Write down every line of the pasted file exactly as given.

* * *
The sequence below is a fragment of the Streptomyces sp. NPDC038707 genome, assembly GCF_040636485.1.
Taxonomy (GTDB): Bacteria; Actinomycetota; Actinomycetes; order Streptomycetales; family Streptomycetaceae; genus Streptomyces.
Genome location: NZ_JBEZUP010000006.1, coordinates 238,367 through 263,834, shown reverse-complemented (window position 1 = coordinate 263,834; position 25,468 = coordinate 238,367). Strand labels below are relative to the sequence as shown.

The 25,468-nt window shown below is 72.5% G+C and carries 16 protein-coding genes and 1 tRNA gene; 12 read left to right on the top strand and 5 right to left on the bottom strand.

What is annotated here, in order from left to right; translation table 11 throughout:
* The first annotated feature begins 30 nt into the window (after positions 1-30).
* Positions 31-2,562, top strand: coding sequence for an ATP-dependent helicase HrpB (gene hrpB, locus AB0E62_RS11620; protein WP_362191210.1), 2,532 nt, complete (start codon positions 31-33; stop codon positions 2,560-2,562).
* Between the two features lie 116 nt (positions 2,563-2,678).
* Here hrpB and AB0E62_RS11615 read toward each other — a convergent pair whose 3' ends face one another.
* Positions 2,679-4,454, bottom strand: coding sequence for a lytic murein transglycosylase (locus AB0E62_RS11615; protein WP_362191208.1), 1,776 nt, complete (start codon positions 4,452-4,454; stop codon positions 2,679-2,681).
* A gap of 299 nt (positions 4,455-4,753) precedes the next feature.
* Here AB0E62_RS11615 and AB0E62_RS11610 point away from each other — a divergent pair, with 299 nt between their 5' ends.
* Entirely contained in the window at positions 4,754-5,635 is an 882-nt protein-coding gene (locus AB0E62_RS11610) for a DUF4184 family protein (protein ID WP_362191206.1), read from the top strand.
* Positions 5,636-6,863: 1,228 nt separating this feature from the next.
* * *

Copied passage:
The sequence below is a fragment of the Streptomyces sp. NPDC038707 genome, assembly GCF_040636485.1.
Taxonomy (GTDB): Bacteria; Actinomycetota; Actinomycetes; order Streptomycetales; family Streptomycetaceae; genus Streptomyces.
Genome location: NZ_JBEZUP010000006.1, coordinates 238,367 through 263,834, shown reverse-complemented (window position 1 = coordinate 263,834; position 25,468 = coordinate 238,367). Strand labels below are relative to the sequence as shown.

The 25,468-nt window shown below is 72.5% G+C and carries 16 protein-coding genes and 1 tRNA gene; 12 read left to right on the top strand and 5 right to left on the bottom strand.

What is annotated here, in order from left to right; translation table 11 throughout:
* The first annotated feature begins 30 nt into the window (after positions 1-30).
* Positions 31-2,562, top strand: coding sequence for an ATP-dependent helicase HrpB (gene hrpB, locus AB0E62_RS11620; protein WP_362191210.1), 2,532 nt, complete (start codon positions 31-33; stop codon positions 2,560-2,562).
* Between the two features lie 116 nt (positions 2,563-2,678).
* Here hrpB and AB0E62_RS11615 read toward each other — a convergent pair whose 3' ends face one another.
* Positions 2,679-4,454, bottom strand: coding sequence for a lytic murein transglycosylase (locus AB0E62_RS11615; protein WP_362191208.1), 1,776 nt, complete (start codon positions 4,452-4,454; stop codon positions 2,679-2,681).
* A gap of 299 nt (positions 4,455-4,753) precedes the next feature.
* Here AB0E62_RS11615 and AB0E62_RS11610 point away from each other — a divergent pair, with 299 nt between their 5' ends.
* Entirely contained in the window at positions 4,754-5,635 is an 882-nt protein-coding gene (locus AB0E62_RS11610) for a DUF4184 family protein (protein ID WP_362191206.1), read from the top strand.
* Positions 5,636-6,863: 1,228 nt separating this feature from the next.